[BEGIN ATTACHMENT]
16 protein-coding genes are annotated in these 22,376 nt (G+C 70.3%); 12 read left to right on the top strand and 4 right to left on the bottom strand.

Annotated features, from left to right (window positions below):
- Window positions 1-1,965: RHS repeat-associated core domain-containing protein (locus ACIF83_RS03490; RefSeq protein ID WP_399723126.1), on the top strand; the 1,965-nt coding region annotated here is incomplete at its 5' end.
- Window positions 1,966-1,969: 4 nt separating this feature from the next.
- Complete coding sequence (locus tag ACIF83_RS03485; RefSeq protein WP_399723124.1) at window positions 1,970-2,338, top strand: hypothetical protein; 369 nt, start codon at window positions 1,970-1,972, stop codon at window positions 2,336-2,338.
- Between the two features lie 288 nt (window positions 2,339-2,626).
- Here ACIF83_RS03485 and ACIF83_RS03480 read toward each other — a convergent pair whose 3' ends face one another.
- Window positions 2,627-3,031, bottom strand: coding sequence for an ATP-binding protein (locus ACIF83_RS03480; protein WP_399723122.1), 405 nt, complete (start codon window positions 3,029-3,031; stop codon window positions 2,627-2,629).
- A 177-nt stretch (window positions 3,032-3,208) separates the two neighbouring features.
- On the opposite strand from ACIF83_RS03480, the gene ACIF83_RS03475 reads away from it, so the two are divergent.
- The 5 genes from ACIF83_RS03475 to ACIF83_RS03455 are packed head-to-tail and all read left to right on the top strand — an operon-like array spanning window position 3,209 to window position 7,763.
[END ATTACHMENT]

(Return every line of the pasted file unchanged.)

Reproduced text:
16 protein-coding genes are annotated in these 22,376 nt (G+C 70.3%); 12 read left to right on the top strand and 4 right to left on the bottom strand.

Annotated features, from left to right (window positions below):
- Window positions 1-1,965: RHS repeat-associated core domain-containing protein (locus ACIF83_RS03490; RefSeq protein ID WP_399723126.1), on the top strand; the 1,965-nt coding region annotated here is incomplete at its 5' end.
- Window positions 1,966-1,969: 4 nt separating this feature from the next.
- Complete coding sequence (locus tag ACIF83_RS03485; RefSeq protein WP_399723124.1) at window positions 1,970-2,338, top strand: hypothetical protein; 369 nt, start codon at window positions 1,970-1,972, stop codon at window positions 2,336-2,338.
- Between the two features lie 288 nt (window positions 2,339-2,626).
- Here ACIF83_RS03485 and ACIF83_RS03480 read toward each other — a convergent pair whose 3' ends face one another.
- Window positions 2,627-3,031, bottom strand: coding sequence for an ATP-binding protein (locus ACIF83_RS03480; protein WP_399723122.1), 405 nt, complete (start codon window positions 3,029-3,031; stop codon window positions 2,627-2,629).
- A 177-nt stretch (window positions 3,032-3,208) separates the two neighbouring features.
- On the opposite strand from ACIF83_RS03480, the gene ACIF83_RS03475 reads away from it, so the two are divergent.
- The 5 genes from ACIF83_RS03475 to ACIF83_RS03455 are packed head-to-tail and all read left to right on the top strand — an operon-like array spanning window position 3,209 to window position 7,763.